Immunity remains only a few months

Studies on other coronaviruses indicate that renewed SARS-CoV-2 infection may prevent immunity from persisting for only a few months, as the virologist Shane Crotty from the La Jolla Institute of Immunology in California told Nature magazine. A symptom-relieving immunity could therefore last longer.

It is uncertain which part of the immune system is particularly important for this protection. "In addition to the antibody-producing B cells, the T cell response to the pathogen can be just as important," explains Jacobs. Which mechanism works above all is a central question for the development of a vaccine.

The infection researcher refers to studies from the USA and Germany: In it, up to 30 percent of people who were not infected with SARS-CoV-2 still had certain T helper cells that reacted to this coronavirus: “They have probably had it before Contact with so-called common cold corona viruses ”- in other words with other corona viruses that trigger conventional colds.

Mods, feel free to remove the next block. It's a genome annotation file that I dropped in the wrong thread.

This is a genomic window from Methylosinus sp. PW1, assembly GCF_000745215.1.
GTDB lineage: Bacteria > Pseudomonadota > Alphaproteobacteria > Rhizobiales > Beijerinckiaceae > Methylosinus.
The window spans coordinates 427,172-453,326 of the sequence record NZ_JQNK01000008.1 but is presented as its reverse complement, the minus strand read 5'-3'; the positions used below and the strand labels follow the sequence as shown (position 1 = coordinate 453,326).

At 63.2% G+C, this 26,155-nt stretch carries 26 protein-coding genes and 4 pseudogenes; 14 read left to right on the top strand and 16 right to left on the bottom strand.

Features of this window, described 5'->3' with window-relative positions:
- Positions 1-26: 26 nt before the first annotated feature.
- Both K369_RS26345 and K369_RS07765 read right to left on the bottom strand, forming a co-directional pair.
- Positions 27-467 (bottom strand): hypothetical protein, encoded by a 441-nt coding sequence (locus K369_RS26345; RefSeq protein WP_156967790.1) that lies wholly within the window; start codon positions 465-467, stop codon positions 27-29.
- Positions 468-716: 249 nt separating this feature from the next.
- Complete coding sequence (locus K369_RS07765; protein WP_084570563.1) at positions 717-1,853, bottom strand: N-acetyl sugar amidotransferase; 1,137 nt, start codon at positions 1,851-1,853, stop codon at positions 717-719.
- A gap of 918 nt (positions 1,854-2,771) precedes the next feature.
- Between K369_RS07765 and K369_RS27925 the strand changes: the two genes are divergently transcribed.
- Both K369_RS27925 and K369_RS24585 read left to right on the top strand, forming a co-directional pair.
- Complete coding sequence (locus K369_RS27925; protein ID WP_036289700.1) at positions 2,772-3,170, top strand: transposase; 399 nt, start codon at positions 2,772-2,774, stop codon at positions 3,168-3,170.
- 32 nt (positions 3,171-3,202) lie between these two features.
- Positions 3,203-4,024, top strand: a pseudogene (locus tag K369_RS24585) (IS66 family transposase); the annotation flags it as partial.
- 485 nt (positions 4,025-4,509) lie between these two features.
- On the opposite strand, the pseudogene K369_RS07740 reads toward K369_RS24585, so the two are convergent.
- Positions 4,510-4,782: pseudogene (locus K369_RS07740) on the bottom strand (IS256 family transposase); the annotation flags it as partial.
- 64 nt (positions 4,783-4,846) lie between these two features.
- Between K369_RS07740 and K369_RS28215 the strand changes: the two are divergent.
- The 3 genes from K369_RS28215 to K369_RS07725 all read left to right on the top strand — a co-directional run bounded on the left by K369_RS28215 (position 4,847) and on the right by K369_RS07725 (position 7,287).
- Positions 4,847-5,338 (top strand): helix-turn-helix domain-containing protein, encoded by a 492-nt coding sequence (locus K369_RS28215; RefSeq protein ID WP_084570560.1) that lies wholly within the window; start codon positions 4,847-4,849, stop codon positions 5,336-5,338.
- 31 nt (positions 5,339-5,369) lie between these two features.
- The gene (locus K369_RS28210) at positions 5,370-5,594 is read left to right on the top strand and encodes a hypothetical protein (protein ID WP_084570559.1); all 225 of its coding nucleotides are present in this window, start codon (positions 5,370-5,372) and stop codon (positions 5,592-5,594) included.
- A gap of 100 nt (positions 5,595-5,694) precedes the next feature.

Such contact could offer partial immunity to COVID-19. "That would explain why there are so different dynamics and symptoms to be observed in the infection," presumes Jacobs. However, it is still unclear whether and what protection this so-called T cell reactivity could offer. (ad; source: dpa)

Author and source information

This text corresponds to the specifications of the medical literature, medical guidelines and current studies and has been checked by medical doctors.

Swell:

  • Carlo Cervia, Jakob Nilsson, Yves Zurbuchen, Alan Valaperti, Jens Schreiner, Aline Wolfensberger, Miro E. Raeber, Sarah Adamo, Marc Emmenegger, Sara Hasler, Philipp P. Bosshard, Elena De Cecco, Esther Bächli, Alain Rudiger, Melina Stüssi- Helbling, Lars C. Huber, Annelies S. Zinkernagel, Dominik J. Schaer, Adriano Aguzzi, Ulrike Held, Elsbeth Probst-Müller, Silvana K. Rampini, Onur Boyman: Systemic and mucosal antibody secretion specific to SARS-CoV-2 during mild versus severe COVID-19; on the preprint server bioRxiv, (published: 23.05.2020), bioRxiv